Keir Hardie: Labour’s greatest hero?
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THE Blair cabinets had a remarkably high proportion of professed Christians in them, even if — notoriously — politicians no longer “do God” publicly. But it is doubtful whether Keir Hardie, one of the founders of the modern Labour Party and its first parliamentary leader, would have welcomed his Labour heirs’ cosiness with business. He was a fierce critic of capitalism and of social privilege, an ardent advocate of equality, and no compromiser.
But he was a committed Christian, even if, as Bob Holman acknowledges in this engaging short biography, his modern admirers have all too often been embarrassed at the thought of a churchgoing, Bible-quoting Hardie.
Born near Glasgow in 1856, Hardie had a hard childhood. He missed out largely on formal education, and at the age of ten went down the mines. Brought up in unbelief, he was converted as a young man, and the Church and trade unionism proved to be his escape. He became fully involved in the life of his local church, and took the pledge — he was an ardent teetotaller all his life.
His ascent through Labour journalism and trade unionism was rapid, and after a spell as an MP on a reluctant Liberal-Labour (“Lib-Lab”) ticket, he was elected to Parliament again in 1900, becoming the first leader in the Commons of the new Labour Representation Committee, the forerunner of the Parliamentary Labour Party.
A man of enormous energy, he was a compelling speaker, fired by the social injustice he had witnessed and experienced in youth, and a restless enquirer after the conditions in which his fellow-workers lived. He was an advocate of women’s rights, of education for all, and of the provision of national systems of welfare. He was an unashamed and unapologetic Socialist, though influenced less by Marx than by the prophetic tradition of the Old Testament.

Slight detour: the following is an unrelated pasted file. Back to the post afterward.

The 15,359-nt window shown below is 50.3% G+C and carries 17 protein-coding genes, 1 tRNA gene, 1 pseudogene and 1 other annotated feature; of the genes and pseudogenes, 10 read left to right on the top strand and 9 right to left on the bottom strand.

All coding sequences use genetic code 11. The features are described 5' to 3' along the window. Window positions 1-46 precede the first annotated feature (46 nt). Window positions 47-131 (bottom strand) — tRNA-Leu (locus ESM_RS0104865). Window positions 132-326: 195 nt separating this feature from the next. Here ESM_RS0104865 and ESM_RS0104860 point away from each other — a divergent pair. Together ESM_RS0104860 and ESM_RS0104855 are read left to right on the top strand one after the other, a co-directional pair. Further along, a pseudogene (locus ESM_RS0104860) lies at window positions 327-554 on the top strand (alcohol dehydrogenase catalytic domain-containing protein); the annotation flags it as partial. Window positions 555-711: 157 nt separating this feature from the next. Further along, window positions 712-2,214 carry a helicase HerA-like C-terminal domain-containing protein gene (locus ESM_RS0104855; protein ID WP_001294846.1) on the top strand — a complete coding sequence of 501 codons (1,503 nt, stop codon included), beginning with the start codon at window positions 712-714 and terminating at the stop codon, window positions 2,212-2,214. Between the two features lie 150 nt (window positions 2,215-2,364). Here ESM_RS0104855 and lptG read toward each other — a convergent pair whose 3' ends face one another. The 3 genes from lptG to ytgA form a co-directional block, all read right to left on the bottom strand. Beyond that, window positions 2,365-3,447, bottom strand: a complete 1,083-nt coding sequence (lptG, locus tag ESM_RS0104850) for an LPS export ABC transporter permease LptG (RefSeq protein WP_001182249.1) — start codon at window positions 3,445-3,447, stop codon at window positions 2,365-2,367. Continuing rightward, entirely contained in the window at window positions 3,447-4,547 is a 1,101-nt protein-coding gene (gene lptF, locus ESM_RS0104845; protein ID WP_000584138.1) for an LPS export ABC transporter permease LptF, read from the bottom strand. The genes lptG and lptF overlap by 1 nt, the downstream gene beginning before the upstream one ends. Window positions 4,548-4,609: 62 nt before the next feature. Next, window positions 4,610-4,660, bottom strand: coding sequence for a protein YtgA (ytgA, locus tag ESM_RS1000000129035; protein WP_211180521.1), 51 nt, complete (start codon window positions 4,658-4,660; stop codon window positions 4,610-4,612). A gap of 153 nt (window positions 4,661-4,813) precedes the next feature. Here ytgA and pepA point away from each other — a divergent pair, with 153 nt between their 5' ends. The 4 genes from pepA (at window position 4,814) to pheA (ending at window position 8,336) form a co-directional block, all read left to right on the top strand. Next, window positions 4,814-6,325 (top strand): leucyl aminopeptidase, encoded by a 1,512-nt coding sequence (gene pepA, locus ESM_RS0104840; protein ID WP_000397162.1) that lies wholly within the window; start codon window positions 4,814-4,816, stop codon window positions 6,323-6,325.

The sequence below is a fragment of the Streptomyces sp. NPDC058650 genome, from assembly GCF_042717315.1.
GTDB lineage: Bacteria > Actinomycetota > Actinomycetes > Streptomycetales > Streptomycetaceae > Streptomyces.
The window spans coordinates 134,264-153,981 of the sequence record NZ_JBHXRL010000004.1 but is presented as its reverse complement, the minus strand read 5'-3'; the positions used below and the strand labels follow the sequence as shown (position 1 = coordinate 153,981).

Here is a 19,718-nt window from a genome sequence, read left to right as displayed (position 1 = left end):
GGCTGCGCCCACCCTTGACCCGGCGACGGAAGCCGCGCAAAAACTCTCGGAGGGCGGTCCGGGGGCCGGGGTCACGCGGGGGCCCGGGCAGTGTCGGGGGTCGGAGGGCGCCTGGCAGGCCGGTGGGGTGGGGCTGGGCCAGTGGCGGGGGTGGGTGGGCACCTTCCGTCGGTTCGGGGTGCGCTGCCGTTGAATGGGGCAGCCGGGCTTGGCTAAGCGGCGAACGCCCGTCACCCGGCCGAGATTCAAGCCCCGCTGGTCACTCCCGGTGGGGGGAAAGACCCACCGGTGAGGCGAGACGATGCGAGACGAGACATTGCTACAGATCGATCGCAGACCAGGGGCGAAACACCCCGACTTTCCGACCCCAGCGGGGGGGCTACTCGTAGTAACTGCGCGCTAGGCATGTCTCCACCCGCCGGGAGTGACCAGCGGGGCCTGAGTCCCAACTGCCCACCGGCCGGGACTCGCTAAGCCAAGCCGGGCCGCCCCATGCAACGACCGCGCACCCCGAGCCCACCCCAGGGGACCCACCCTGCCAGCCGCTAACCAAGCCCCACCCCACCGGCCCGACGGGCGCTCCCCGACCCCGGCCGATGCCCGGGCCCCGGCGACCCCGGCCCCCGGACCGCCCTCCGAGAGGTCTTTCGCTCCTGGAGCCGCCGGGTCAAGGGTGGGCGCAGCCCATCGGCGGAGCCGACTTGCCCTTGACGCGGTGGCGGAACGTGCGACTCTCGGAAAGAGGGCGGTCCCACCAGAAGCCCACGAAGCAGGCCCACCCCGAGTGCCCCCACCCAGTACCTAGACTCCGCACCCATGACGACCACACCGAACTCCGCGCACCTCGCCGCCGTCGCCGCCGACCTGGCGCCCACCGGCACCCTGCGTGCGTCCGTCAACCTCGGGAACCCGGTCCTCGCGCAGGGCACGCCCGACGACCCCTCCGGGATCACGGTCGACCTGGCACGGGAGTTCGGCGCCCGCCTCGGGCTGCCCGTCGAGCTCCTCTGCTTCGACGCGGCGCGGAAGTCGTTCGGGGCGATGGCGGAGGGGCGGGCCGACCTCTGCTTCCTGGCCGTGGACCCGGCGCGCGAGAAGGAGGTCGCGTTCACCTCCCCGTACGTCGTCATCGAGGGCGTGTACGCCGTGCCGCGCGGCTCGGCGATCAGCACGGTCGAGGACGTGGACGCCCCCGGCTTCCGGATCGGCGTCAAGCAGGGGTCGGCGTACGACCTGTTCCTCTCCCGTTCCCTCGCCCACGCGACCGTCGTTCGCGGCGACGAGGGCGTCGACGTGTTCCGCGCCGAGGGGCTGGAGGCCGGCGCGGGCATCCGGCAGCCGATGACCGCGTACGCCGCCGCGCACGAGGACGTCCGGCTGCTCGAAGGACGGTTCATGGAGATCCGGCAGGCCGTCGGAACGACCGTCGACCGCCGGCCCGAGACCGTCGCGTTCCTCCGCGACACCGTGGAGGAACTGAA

No one could be better placed to write the life of this extraordinary man than Bob Holman. Although this does not set out to be a work of original scholarship, Holman shows very convincingly, drawing at times on church records and on Hardie’s own journalism, how central his religious beliefs were to his social commitment.
Rumours of affairs swirled around Hardie in his last two decades, but Holman rightly dismisses these as fabricated largely by his enemies. He was a dedicated family man, if all too often an absent one.
Hardie died in 1915, nearly ten years before his work bore fruit in the formation of the first Labour government (a minority govern-ment). But he remains a pillar of Labour mythology.
Holman’s highly readable and sympathetic book is a miracle of balance: avoiding hagiography, it does not spare criticism when merited, but it does provide a fascinating insight into the making of a Labour hero.
The Revd Dr Jeremy Morris is Dean of Trinity Hall, Cambridge.